by Theresa Lütge-Smith
Imaginet Guest Blogger
One way to make a greater footprint in your industry is to at all times know exactly what your competitors are up to while simultaneously keeping an eye on new technology solutions within your particular industry. Besides initiating creative marketing and pricing approaches that are in sync with market expectations, companies should focus on building their brand identity and value proposition to uphold a strong competitive edge. While consumers a couple decades ago understood a brand to be a company’s product or service, most consumers today perceive brand identity as the sum total of all aspects of a particular company, including corporate culture, graphic look, and industry reputation, quality of merchandise and service, and market positioning. Yet there are others who argue that branding is overrated and that customer turnover defeats the efforts to create long-term brand loyalty.
In all fairness, companies across the board continually face growing competition and must be ever vigilant to change in consumer behavior and technological advancement if they wish to remain in the loop. Consequently, a growing number of developed and developing countries have implemented strategies to compete in cutting-edge sectors like nanotechnology, robotics, clean energy, and life sciences; they recognize the advantage to shop globally to find the best resources in which to place their production and R&D activities in order to ensure a strategic advantage. Competition therefore encourages the adoption of innovation as companies evolve and new ideas flourish in the marketplace; it’s the decisive driver of expertise and progress. Similarly, businesses need to differentiate themselves to make better strategic decisions and develop their Unique Selling Proposition (USP). What makes your company stand out? Do you sell exclusive merchandise? Do you offer the lowest price? Does your customer service set you apart?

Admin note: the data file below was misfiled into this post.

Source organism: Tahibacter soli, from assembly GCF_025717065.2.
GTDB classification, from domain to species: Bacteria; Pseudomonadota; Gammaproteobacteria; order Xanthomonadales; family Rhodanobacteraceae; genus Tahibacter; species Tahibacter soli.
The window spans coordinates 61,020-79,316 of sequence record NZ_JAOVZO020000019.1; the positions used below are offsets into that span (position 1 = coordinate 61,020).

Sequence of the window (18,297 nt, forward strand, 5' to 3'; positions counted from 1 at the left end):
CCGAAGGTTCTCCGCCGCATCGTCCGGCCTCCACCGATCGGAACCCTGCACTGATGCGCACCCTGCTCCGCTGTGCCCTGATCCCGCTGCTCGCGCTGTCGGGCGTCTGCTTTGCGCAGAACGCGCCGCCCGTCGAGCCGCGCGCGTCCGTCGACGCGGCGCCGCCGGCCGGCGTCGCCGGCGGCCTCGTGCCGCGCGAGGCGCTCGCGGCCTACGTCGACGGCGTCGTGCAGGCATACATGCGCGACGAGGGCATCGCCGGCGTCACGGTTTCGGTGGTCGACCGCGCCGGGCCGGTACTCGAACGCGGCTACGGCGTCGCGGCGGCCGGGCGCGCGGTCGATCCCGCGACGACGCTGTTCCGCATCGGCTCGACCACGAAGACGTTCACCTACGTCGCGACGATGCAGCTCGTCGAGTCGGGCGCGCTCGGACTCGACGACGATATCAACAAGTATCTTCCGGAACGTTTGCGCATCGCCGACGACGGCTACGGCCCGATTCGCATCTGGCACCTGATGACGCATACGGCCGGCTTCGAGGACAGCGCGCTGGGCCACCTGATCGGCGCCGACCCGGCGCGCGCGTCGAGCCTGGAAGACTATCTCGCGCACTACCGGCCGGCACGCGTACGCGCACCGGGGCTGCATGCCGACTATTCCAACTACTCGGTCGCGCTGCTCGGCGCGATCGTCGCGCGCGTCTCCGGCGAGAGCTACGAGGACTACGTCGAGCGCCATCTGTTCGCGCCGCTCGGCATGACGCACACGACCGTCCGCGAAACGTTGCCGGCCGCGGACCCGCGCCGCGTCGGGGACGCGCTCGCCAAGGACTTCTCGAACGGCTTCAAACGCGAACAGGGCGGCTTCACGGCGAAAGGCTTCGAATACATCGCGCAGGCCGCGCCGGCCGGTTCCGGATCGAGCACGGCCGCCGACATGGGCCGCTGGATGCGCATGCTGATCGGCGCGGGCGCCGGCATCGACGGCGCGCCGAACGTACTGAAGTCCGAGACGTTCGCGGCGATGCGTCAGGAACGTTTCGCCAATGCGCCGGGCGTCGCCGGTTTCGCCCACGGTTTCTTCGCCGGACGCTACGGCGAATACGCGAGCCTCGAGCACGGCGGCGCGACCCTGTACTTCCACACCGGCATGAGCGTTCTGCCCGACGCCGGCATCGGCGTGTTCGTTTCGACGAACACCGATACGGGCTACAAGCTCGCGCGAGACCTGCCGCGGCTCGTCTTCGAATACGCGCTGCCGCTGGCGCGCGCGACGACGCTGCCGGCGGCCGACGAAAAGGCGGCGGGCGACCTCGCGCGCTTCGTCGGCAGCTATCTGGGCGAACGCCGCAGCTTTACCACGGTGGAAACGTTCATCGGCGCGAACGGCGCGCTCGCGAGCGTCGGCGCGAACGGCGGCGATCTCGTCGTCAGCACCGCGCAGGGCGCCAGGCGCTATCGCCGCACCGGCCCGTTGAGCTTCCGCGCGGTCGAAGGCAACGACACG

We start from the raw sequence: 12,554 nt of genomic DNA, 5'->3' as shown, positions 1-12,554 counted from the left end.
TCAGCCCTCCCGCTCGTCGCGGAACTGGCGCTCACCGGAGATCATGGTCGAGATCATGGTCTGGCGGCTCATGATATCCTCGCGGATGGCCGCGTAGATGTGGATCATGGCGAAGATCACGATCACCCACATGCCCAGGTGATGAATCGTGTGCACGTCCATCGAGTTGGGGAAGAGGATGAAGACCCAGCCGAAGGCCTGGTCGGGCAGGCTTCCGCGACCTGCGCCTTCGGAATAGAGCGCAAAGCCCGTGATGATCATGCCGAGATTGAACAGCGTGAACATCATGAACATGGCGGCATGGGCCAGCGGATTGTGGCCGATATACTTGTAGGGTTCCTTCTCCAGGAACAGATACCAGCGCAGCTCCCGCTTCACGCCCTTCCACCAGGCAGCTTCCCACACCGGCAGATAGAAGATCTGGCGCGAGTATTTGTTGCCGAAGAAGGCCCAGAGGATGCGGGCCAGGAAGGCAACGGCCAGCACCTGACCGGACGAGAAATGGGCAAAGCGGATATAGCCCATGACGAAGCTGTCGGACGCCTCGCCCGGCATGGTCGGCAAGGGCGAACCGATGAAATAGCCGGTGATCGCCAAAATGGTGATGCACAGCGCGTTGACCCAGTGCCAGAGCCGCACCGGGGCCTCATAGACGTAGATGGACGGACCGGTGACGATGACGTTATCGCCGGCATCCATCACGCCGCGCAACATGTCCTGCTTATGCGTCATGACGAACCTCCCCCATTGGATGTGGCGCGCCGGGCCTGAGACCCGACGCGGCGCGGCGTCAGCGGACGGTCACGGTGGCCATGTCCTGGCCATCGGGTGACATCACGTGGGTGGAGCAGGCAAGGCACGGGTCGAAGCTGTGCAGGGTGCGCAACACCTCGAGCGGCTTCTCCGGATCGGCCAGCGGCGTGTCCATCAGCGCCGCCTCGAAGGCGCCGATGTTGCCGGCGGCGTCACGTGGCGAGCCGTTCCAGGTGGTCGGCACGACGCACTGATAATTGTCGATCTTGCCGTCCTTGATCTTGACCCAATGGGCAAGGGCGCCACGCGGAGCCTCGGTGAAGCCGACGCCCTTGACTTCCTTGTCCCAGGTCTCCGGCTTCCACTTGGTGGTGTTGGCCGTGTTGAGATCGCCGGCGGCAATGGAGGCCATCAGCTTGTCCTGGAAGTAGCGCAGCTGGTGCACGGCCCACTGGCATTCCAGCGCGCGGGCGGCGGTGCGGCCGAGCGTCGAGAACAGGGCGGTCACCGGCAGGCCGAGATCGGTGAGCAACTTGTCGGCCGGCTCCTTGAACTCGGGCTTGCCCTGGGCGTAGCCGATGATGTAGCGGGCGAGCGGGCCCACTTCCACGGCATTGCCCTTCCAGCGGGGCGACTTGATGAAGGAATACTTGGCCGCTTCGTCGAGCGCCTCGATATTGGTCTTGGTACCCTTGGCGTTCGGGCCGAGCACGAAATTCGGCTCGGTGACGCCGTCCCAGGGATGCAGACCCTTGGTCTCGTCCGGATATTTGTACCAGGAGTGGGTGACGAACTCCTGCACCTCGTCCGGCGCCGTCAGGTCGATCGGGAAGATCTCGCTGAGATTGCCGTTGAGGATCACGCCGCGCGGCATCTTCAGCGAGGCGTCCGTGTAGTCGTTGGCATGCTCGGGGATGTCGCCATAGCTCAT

One way to differentiate your brand is to identify at least one problem that customers face that no one else is solving effectively. For instance, make purchasing straightforward, convenient and the process from inception to delivery flawless; establish an effective cost-control process that simultaneously offers customers an attractive discount but also assures you a sustainable profit margin; or manage a Pinterest-style landing page giving viewers access to articles promoting self-education on diverse topics.
In today’s world of competition and innovation economics we all know a “brand” by definition is a promise that it is honest, behaves transparently, demonstrates goodwill, and commits to real value. Customers today want to know not only what they are getting, but also why they should want or need it. They want to know how a product is different from the competition, and why they should trust your brand to bring about the desired results. Ideally, a company should provide prospects with the information they want and need at every step of the purchase cycle including customer reviews. Thanks to technology, consumers and the market place are highly informed and are communicating their brand opinions with enthusiasm. As a marketer the best way to win consumers is to build trust through the use of content marketing and social media.
To grow the core of your brand’s positioning it is necessary to create brand platforms that separate the company’s business units, industry participation and competition. Under each platform there should be a series of phrases that support and describe each group. For instance, if your brand platform supports “trust” consider including secondary elements such as safety, quality, customer service, ease of use, ease of access, and long-term brand equity. The rationale for creating brand platforms includes reaching varied target audiences; defining usage occasions; broadening resources; building the customer base; providing relevancy for management, affiliates and agencies; delivering strategic outline for integrated marketing efforts; and ensuring consistency to brand-positioning. You’ll get a higher multiple for your business if your product or service is truly differentiated in the market. But how do you acquire a truly unique product or service? What does your business do really well? What does it do that’s so great customers are prepared to pay for it? Also question what your business doesn’t do particularly well. Is there perhaps a product or service that is just an utter hassle, but for whatever reason you still hold on to it as part of your value proposition? Be brave enough to cut your losses and make a clean break of it. Instead concentrate your efforts around a unique specialization, even if it requires a lot of hard work to establish; persist in increasing your business brand.
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